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Arlington chief: Tracks 'can't run on hope'
By Timothy Magaw | Daily Herald Staff
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Published: 6/24/2010 12:00 AM

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SPRINGFIELD - Officials from Arlington Park and its parent company have painted a grim picture of the suburban racetrack's future unless they're allowed install video slot machines.

"Unless the state allows this industry to diversify its product offerings and thereby diversify its revenue, it is difficult to look forward and see a bright ending to the story," Arlington Park President Roy Arnold said in an interview Wednesday.

Arnold's comments come days after Bob Evans, the CEO of Arlington Park's parent company Churchill Downs, told reporters in Louisville the company's racetracks that don't offer slot machines or gambling alternatives simply "can't run on hope."

The company is planning an internal review of its four racetracks, and Evans said it is difficult to justify racing at tracks that don't have slot machines or other forms of gambling.

Arlington Park officials and some lawmakers have lobbied extensively to get approval to expand the racetracks gambling operations to include video poker and slot machines. Advocates say the expansion is needed for Arlington Park to compete with other racetracks and casinos in Illinois and elsewhere in the country.

A drop in gaming activity by out-of-town wagers at Arlington Park has already forced officials to make $725,000 in cuts to its purses for 11 stakes races at the track and put one stakes race on hold for the season.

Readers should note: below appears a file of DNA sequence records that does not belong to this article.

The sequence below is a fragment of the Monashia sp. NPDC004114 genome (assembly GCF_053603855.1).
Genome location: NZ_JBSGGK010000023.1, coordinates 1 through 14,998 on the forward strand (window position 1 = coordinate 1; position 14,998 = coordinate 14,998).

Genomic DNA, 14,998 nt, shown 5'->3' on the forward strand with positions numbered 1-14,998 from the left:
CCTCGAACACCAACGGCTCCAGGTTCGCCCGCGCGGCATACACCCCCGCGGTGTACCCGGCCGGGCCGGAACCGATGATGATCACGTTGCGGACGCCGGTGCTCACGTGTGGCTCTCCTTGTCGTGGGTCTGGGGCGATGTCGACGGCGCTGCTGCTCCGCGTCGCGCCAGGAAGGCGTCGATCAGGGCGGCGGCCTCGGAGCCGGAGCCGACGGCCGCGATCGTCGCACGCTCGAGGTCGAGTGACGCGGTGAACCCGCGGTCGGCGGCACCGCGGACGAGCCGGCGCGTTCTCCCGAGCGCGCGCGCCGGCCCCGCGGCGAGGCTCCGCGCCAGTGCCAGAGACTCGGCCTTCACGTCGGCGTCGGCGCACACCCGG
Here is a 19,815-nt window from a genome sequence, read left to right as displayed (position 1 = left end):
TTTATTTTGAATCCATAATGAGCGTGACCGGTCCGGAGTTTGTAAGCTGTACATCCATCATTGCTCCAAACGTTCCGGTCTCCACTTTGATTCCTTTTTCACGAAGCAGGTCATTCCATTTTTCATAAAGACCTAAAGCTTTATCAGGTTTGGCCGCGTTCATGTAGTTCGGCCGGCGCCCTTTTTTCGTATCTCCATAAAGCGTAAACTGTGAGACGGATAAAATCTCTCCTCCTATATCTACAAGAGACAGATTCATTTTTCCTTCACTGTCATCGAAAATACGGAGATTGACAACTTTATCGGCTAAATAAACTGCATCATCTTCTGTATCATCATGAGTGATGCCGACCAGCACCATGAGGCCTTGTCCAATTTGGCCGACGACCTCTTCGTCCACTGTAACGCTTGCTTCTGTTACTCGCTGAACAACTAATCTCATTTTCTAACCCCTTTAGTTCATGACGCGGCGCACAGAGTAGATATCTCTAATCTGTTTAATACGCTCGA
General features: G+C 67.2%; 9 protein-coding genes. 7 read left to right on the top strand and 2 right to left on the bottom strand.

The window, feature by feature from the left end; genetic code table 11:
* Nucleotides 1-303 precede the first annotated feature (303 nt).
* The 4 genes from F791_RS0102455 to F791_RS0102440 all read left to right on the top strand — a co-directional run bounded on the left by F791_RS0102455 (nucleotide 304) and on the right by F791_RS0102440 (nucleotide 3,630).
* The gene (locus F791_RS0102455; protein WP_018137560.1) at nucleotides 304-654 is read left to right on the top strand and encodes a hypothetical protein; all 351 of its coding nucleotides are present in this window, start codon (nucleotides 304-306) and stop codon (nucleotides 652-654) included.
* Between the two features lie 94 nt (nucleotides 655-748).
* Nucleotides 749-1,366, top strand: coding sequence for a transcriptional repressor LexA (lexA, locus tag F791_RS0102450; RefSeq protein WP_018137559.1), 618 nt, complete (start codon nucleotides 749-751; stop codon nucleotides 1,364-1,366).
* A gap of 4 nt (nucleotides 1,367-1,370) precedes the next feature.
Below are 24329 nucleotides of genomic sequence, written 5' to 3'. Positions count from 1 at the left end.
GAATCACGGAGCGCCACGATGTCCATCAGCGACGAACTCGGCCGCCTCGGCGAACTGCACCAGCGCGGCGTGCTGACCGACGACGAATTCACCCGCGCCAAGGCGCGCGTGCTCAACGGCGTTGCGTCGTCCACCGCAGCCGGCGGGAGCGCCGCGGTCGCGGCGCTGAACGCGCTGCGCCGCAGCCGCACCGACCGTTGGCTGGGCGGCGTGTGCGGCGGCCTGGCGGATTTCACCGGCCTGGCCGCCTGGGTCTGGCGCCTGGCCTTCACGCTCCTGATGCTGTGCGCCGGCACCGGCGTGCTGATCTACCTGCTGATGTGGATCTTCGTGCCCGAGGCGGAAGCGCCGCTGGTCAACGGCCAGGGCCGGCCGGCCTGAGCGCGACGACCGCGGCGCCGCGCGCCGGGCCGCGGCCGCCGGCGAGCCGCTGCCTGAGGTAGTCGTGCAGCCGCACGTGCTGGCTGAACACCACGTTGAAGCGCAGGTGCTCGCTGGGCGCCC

"It's a huge, huge industry," said Barrington Hills state Rep. Mark Beaubien, one of the lawmakers participating in negotiations. "Why don't we support them to help them flourish and grow?"

A deal emerged at the end of the General Assembly's spring session to allow slots at Illinois racetracks, but it ultimately stalled due to the harsh political realities of voting for what some people perceive as a gambling expansion during an election year.

The plan would have put as many as 1,200 video gambling positions at Arlington Park and other Cook County racetracks, which would have propped up financing for the state's $31 billion statewide construction program. Despite support from various horse racing factions, the plan never fully emerged as both riverboat casino lobbyists and anti-gambling activists moved to squash the deal.

Arlington Heights officials and some local lawmakers expressed concern over a provision of the proposal that would remove any say of whether to allow the gambling machines from the local governments.

Arnold expects lawmakers to approve the proposal in November when they return after the election to tie up loose ends and act on any legislation the governor rejected.

"We're not giving up," he said. "We're not going away."

Daily Herald wire services contributed to this report.